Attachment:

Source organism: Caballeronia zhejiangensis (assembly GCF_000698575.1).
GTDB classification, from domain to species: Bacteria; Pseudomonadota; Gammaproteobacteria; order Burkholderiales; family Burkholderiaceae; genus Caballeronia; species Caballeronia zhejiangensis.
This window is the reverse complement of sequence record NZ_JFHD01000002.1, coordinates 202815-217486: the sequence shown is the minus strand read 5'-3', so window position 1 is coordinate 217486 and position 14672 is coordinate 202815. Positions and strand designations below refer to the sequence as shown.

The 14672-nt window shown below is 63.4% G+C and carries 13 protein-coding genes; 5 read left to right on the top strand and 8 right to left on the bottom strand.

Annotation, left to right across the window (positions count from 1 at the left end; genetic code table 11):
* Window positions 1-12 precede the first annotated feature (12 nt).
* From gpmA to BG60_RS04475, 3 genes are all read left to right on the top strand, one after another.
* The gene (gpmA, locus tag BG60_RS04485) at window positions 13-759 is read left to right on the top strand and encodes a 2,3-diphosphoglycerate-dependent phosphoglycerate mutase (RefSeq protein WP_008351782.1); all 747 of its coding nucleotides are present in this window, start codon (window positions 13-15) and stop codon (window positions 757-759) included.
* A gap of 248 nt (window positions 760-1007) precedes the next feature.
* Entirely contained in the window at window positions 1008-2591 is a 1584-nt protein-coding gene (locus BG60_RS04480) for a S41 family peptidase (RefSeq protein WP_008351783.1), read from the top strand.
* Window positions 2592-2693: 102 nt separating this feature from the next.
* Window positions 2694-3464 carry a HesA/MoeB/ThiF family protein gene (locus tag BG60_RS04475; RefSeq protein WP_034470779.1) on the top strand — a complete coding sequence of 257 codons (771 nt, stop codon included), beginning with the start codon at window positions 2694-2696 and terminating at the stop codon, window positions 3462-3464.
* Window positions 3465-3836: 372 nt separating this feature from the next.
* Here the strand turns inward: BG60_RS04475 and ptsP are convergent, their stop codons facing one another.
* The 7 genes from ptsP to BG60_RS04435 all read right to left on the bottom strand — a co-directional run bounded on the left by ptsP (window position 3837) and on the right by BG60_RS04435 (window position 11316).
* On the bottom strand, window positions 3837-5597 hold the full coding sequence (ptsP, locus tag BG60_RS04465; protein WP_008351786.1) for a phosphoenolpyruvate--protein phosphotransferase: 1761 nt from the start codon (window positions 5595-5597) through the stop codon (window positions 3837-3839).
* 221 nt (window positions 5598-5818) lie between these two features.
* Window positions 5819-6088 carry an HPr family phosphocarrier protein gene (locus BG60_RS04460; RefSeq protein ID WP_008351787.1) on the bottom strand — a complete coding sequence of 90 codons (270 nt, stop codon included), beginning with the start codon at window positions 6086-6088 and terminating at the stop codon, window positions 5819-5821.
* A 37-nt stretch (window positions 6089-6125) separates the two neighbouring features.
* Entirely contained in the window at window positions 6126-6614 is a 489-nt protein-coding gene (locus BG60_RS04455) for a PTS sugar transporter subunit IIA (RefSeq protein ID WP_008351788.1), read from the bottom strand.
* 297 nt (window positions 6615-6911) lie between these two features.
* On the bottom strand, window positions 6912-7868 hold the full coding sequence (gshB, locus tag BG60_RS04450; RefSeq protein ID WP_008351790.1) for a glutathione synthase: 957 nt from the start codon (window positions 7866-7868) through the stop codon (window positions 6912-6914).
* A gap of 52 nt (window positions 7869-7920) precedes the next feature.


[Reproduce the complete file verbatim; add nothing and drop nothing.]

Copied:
Source organism: Caballeronia zhejiangensis (assembly GCF_000698575.1).
GTDB classification, from domain to species: Bacteria; Pseudomonadota; Gammaproteobacteria; order Burkholderiales; family Burkholderiaceae; genus Caballeronia; species Caballeronia zhejiangensis.
This window is the reverse complement of sequence record NZ_JFHD01000002.1, coordinates 202815-217486: the sequence shown is the minus strand read 5'-3', so window position 1 is coordinate 217486 and position 14672 is coordinate 202815. Positions and strand designations below refer to the sequence as shown.

The 14672-nt window shown below is 63.4% G+C and carries 13 protein-coding genes; 5 read left to right on the top strand and 8 right to left on the bottom strand.

Annotation, left to right across the window (positions count from 1 at the left end; genetic code table 11):
* Window positions 1-12 precede the first annotated feature (12 nt).
* From gpmA to BG60_RS04475, 3 genes are all read left to right on the top strand, one after another.
* The gene (gpmA, locus tag BG60_RS04485) at window positions 13-759 is read left to right on the top strand and encodes a 2,3-diphosphoglycerate-dependent phosphoglycerate mutase (RefSeq protein WP_008351782.1); all 747 of its coding nucleotides are present in this window, start codon (window positions 13-15) and stop codon (window positions 757-759) included.
* A gap of 248 nt (window positions 760-1007) precedes the next feature.
* Entirely contained in the window at window positions 1008-2591 is a 1584-nt protein-coding gene (locus BG60_RS04480) for a S41 family peptidase (RefSeq protein WP_008351783.1), read from the top strand.
* Window positions 2592-2693: 102 nt separating this feature from the next.
* Window positions 2694-3464 carry a HesA/MoeB/ThiF family protein gene (locus tag BG60_RS04475; RefSeq protein WP_034470779.1) on the top strand — a complete coding sequence of 257 codons (771 nt, stop codon included), beginning with the start codon at window positions 2694-2696 and terminating at the stop codon, window positions 3462-3464.
* Window positions 3465-3836: 372 nt separating this feature from the next.
* Here the strand turns inward: BG60_RS04475 and ptsP are convergent, their stop codons facing one another.
* The 7 genes from ptsP to BG60_RS04435 all read right to left on the bottom strand — a co-directional run bounded on the left by ptsP (window position 3837) and on the right by BG60_RS04435 (window position 11316).
* On the bottom strand, window positions 3837-5597 hold the full coding sequence (ptsP, locus tag BG60_RS04465; protein WP_008351786.1) for a phosphoenolpyruvate--protein phosphotransferase: 1761 nt from the start codon (window positions 5595-5597) through the stop codon (window positions 3837-3839).
* 221 nt (window positions 5598-5818) lie between these two features.
* Window positions 5819-6088 carry an HPr family phosphocarrier protein gene (locus BG60_RS04460; RefSeq protein ID WP_008351787.1) on the bottom strand — a complete coding sequence of 90 codons (270 nt, stop codon included), beginning with the start codon at window positions 6086-6088 and terminating at the stop codon, window positions 5819-5821.
* A 37-nt stretch (window positions 6089-6125) separates the two neighbouring features.
* Entirely contained in the window at window positions 6126-6614 is a 489-nt protein-coding gene (locus BG60_RS04455) for a PTS sugar transporter subunit IIA (RefSeq protein ID WP_008351788.1), read from the bottom strand.
* 297 nt (window positions 6615-6911) lie between these two features.
* On the bottom strand, window positions 6912-7868 hold the full coding sequence (gshB, locus tag BG60_RS04450; RefSeq protein ID WP_008351790.1) for a glutathione synthase: 957 nt from the start codon (window positions 7866-7868) through the stop codon (window positions 6912-6914).
* A gap of 52 nt (window positions 7869-7920) precedes the next feature.